Well fancy that. The share price of Leighton Holdings falls sharply on Friday, down a surprising 66c despite a bullish briefing on the company’s prospects from chief financial officer and deputy CEO, Dieter Adamsas.
The interview in fact showed the company was doing so well and its balance sheet was so strong that it was starting to think about a new acquisition.
Monday the shares reverse course and rise by $1.47 at one stage before ending 88c higher. There are rumours of something happening with the ‘interest’ in some of the assets of energy utility Alinta.
Then comes Tuesday morning, where “no interest in Alinta” is nicely placed in a story in a couple of papers. The shares rise another 66c.
Wednesday shares go mad, jumping $1.50 to see the shares close at an all time high of $33.50. Since last Friday the shares are up around 10%, which isn’t a bad rise in these unsettled times.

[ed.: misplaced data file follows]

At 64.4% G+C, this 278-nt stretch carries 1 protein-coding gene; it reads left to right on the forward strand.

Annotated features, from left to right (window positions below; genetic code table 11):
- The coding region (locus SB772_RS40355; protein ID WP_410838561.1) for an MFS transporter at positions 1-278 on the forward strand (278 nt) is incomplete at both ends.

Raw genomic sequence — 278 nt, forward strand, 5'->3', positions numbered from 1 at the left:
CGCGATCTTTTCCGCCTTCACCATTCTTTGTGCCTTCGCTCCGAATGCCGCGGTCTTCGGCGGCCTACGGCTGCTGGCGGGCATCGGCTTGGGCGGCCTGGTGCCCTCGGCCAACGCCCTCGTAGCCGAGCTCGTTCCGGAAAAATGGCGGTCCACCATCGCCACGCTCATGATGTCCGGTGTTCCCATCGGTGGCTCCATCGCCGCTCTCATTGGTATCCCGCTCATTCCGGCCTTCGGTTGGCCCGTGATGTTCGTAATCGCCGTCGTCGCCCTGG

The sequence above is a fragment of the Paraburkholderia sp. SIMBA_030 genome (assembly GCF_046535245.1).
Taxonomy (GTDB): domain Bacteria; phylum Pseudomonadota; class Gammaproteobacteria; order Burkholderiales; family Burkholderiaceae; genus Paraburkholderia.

And since the first week of January the shares have risen $13.50 from $20 on record interim earnings, speculation about ownership and a few bids and deals. It has been one of the strongest performing shares of the year so far with that 60% rise.
And then late last night it is all explained: control of LEI has changed in Europe with the sale of the largest stake in its parent, Hochtief AG, to Spain’s biggest contractor, a company called, Actividades de Construccion & Servicios SA (ASC).
It paid 1.26 billion euro ($US1.7 billion) for the 25% of Hochtief held by German investor August von Finck.
ACS purchased 25.08% of Hochtief’s shares at 72 euros each ($120 a share), a 35% premium to the price from 20 December 2007 when von Finck first indicated he might sell.
It was that announcement which set off speculation that Macquarie Bank was sniffing around Hochtief. Macquarie and Leighton are very close, partnering each other in quite a few business bids and deals here, such as the Westlink and the Lane Cove Tunnel.
Leighton is by far the best asset Hochtief has, so as soon as the deal loomed in Europe over the weekend the smarties started buying LEI shares with their ears pinned back. And where’s the ASX?